ONCE ON A TIME
GROSSET & DUNLAP
Publishers New York
By Arrangement with G. P. Putnam’s Sons
This book was written in 1915, for the amusement of my wife and myself at a time when life was not very amusing; it was published at the end of 1917; was reviewed, if at all, as one of a parcel, by some brisk uncle from the Tiny Tots Department; and died quietly, without seriously detracting from the interest which was being taken in the World War, then in progress.
It may be that the circumstances in which the book was written have made me unduly fond of it. When, as sometimes happens, I am introduced to a stranger who starts the conversation on the right lines by praising, however insincerely, my books, I always say, “But you have not read the best one.” Nine times out of ten it is so. The tenth takes a place in the family calendar; St. Michael or St. Agatha, as the case may be, a red-letter or black-letter saint, according to whether the book was bought or borrowed. But there are few such saints, and both my publisher and I have the feeling (so common to publishers and authors) that there ought to be more. So here comes the book again, in a new dress, with new decorations, yet much, as far as I am concerned, the same book, making the same appeal to me; but, let us hope, a new appeal, this time, to others.
For whom, then, is the book intended? That is the trouble. Unless I can say, “For those, young or old, who like the things which I like,” I find it difficult to answer. Is it a children’s book? Well, what do we mean by that? Is The Wind in the Willows a children’s book? Is Alice in Wonderland?Is Treasure Island? These are masterpieces which we read with pleasure as children, but with how much more pleasure when we are grown-up. In any case what do we mean by “children”? A boy of three, a girl of six, a boy of ten, a girl of fourteen—are they all to like the same thing? And is a book “suitable for a boy of twelve” any more likely to please a boy of twelve than a modern novel is likely to please a man of thirty-seven; even if the novel be described truly as “suitable for a man of thirty-seven”? I confess that I cannot grapple with these difficult problems.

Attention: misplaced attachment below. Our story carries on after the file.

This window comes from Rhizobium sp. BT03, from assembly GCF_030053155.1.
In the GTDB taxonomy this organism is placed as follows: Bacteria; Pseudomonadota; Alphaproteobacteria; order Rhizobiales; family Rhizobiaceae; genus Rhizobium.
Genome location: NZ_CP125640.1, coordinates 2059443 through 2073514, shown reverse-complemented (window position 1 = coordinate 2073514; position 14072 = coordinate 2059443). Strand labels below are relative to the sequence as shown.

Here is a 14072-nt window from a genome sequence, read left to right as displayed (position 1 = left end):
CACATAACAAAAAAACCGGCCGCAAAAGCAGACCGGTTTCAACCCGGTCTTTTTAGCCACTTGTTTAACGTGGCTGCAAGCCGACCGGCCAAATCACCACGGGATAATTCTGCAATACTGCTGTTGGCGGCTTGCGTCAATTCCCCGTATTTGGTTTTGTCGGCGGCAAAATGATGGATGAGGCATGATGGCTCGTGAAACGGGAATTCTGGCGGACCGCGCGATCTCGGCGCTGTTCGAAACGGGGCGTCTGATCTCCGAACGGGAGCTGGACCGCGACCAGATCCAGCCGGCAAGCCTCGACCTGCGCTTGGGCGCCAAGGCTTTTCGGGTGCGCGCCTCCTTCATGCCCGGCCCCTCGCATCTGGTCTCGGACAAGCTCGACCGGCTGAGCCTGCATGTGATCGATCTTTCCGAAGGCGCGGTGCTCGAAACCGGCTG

But I am very sure of this: that no one can write a book which children will like, unless he write it for himself first. That being so, I shall say boldly that this is a story for grown-ups. How grown-up I did not realise until I received a letter from an unknown reader a few weeks after its first publication; a letter which said that he was delighted with my clever satires of the Kaiser, Mr. Lloyd George and Mr. Asquith, but he could not be sure which of the characters were meant to be Mr. Winston Churchill and Mr. Bonar Law. Would I tell him on the enclosed postcard? I replied that they were thinly disguised on the title-page as Messrs. Hodder & Stoughton. In fact, it is not that sort of book.
But, as you see, I am still finding it difficult to explain just what sort of book it is. Perhaps no explanation is necessary. Read in it what you like; read it to whomever you like; be of what age you like; it can only fall into one of two classes. Either you will enjoy it, or you won’t.
It is that sort of book.
A. A. Milne.